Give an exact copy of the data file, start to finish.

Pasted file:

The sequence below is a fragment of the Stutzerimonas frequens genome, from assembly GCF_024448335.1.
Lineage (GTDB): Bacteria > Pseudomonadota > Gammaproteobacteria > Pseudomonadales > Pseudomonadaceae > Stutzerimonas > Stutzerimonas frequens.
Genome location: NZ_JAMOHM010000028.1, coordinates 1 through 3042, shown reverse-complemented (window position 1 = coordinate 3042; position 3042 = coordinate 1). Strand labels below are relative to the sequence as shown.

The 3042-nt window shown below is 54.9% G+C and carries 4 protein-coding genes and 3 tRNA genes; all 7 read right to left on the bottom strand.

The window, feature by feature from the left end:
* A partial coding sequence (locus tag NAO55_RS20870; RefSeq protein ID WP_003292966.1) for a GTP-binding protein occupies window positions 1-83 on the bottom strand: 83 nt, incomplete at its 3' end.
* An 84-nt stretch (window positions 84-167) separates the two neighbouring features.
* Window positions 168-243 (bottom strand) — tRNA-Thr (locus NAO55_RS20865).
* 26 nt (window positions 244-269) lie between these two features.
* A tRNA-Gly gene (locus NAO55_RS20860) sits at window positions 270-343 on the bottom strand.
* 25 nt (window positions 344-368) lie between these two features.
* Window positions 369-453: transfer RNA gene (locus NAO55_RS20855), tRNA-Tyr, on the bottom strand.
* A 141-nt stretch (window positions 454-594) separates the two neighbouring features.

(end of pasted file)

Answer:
The sequence below is a fragment of the Stutzerimonas frequens genome, from assembly GCF_024448335.1.
Lineage (GTDB): Bacteria > Pseudomonadota > Gammaproteobacteria > Pseudomonadales > Pseudomonadaceae > Stutzerimonas > Stutzerimonas frequens.
Genome location: NZ_JAMOHM010000028.1, coordinates 1 through 3042, shown reverse-complemented (window position 1 = coordinate 3042; position 3042 = coordinate 1). Strand labels below are relative to the sequence as shown.

The 3042-nt window shown below is 54.9% G+C and carries 4 protein-coding genes and 3 tRNA genes; all 7 read right to left on the bottom strand.

The window, feature by feature from the left end:
* A partial coding sequence (locus tag NAO55_RS20870; RefSeq protein ID WP_003292966.1) for a GTP-binding protein occupies window positions 1-83 on the bottom strand: 83 nt, incomplete at its 3' end.
* An 84-nt stretch (window positions 84-167) separates the two neighbouring features.
* Window positions 168-243 (bottom strand) — tRNA-Thr (locus NAO55_RS20865).
* 26 nt (window positions 244-269) lie between these two features.
* A tRNA-Gly gene (locus NAO55_RS20860) sits at window positions 270-343 on the bottom strand.
* 25 nt (window positions 344-368) lie between these two features.
* Window positions 369-453: transfer RNA gene (locus NAO55_RS20855), tRNA-Tyr, on the bottom strand.
* A 141-nt stretch (window positions 454-594) separates the two neighbouring features.